Pegging in Cribbage

Pegging pic

Pegging
Image: britannica.com

When Cody Gotchall was younger, his father taught him cribbage as a way of learning pattern recognition and math. Now a student at Linn-Benton Community College in Albany, Oregon, Cody Gotchall enjoys winning cribbage matches against his father and other members of their family.

To win at cribbage, a player must become adept at the process of pegging. This involves identifying point-earning situations and taking the appropriate points by moving one’s pegs along the scoreboard.

One of the foundational pegging moments is referred to as “Go,” which occurs when a player’s card prevents his or her opponent from adding a card that would keep the running total under 31. When this happens, the latter player says “Go,” and the player who came closest to 31 pegs one point.

A player can peg two points by putting down a card that creates a total of 15. Other pegging situations depend on the relationship between the two cards. For example, in the case of a pair, two points are awarded to a player who adds a card with the same rank as the card most recently put down. A sequence of three yields three points and four of a rank, also known as a double pair or double pair royal, is worth four.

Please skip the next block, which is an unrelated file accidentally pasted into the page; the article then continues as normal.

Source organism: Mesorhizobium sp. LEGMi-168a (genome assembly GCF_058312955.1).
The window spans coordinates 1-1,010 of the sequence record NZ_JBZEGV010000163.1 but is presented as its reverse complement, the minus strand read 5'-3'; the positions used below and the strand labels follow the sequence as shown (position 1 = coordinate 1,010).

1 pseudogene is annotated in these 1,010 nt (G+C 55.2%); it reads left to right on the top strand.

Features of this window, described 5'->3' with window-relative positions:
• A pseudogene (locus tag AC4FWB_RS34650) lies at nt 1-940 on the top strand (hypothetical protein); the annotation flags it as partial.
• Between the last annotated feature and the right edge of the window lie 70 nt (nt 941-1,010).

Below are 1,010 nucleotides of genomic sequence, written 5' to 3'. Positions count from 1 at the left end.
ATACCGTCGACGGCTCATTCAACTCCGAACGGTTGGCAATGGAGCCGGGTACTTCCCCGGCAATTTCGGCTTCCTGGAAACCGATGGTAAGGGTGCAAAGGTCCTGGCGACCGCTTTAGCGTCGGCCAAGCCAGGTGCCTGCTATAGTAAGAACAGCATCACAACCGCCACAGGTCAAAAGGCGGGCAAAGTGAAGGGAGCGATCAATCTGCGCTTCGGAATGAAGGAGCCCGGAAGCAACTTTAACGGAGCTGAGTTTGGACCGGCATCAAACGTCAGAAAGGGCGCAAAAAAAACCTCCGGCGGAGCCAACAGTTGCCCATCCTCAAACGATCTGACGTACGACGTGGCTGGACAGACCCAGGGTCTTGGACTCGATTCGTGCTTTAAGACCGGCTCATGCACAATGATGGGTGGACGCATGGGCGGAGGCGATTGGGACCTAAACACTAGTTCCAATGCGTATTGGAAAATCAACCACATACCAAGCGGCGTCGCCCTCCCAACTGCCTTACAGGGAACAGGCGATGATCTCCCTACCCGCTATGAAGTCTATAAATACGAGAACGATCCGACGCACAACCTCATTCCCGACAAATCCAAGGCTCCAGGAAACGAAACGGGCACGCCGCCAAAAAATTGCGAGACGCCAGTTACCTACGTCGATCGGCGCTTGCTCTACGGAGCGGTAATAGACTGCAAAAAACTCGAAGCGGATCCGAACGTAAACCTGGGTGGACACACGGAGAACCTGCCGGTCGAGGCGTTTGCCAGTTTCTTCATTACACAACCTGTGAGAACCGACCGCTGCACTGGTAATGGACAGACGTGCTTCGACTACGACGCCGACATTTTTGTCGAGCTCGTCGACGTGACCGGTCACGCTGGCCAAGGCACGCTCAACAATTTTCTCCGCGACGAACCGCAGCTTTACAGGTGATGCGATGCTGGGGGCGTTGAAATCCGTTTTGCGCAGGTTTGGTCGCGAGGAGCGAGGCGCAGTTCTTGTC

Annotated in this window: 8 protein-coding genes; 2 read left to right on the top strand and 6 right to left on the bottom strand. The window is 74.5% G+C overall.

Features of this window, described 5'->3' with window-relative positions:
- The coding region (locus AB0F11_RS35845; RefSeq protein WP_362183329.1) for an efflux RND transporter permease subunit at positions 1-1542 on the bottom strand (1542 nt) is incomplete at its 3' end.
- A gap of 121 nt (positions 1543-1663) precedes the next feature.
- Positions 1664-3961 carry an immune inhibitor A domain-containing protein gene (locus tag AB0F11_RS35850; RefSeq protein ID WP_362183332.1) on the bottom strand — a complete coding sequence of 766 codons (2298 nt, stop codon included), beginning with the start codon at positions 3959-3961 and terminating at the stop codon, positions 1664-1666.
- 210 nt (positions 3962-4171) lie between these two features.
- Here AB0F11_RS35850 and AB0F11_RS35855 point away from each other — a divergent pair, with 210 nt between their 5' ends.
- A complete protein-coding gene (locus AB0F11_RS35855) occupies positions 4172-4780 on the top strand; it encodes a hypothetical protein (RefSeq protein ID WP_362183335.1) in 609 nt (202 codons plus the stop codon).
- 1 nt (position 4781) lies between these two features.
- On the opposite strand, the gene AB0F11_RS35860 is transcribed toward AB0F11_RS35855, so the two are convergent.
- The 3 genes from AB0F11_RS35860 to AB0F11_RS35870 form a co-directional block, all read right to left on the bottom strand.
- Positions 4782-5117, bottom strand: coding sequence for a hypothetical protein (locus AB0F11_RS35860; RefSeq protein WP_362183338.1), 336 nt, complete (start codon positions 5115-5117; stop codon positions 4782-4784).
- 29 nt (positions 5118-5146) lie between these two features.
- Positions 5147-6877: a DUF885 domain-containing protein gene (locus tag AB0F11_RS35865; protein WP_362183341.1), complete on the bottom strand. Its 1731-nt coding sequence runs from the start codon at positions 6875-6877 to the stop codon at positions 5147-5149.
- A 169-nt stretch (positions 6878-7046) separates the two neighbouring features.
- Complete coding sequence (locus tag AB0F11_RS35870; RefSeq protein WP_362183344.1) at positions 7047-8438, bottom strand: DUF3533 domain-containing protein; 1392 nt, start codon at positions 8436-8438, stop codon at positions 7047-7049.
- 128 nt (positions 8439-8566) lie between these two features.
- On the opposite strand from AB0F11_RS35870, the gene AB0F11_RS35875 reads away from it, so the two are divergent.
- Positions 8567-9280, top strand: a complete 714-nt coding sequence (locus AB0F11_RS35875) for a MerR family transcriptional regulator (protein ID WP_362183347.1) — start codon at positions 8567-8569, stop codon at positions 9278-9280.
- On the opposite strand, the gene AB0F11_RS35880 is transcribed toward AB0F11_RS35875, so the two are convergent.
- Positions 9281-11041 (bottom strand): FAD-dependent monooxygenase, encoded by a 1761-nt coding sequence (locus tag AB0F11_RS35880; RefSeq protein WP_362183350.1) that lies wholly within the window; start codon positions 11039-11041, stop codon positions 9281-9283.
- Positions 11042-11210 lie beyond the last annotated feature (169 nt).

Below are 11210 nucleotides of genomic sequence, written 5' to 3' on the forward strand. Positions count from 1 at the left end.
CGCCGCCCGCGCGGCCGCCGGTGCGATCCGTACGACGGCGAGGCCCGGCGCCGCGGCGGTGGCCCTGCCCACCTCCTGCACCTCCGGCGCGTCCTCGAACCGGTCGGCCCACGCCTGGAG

Similarly, a player who creates a sequence of three cards, regardless of rank, can peg three points. Sequences of four are worth four points and sequences of five are worth five points. Sequences, also known as runs, do not need to be in numerical order but must be uninterrupted. This means that a play of 4-7-5-6 is a run but a play of 4-7-5-5-6 is not, as an extra five is present.

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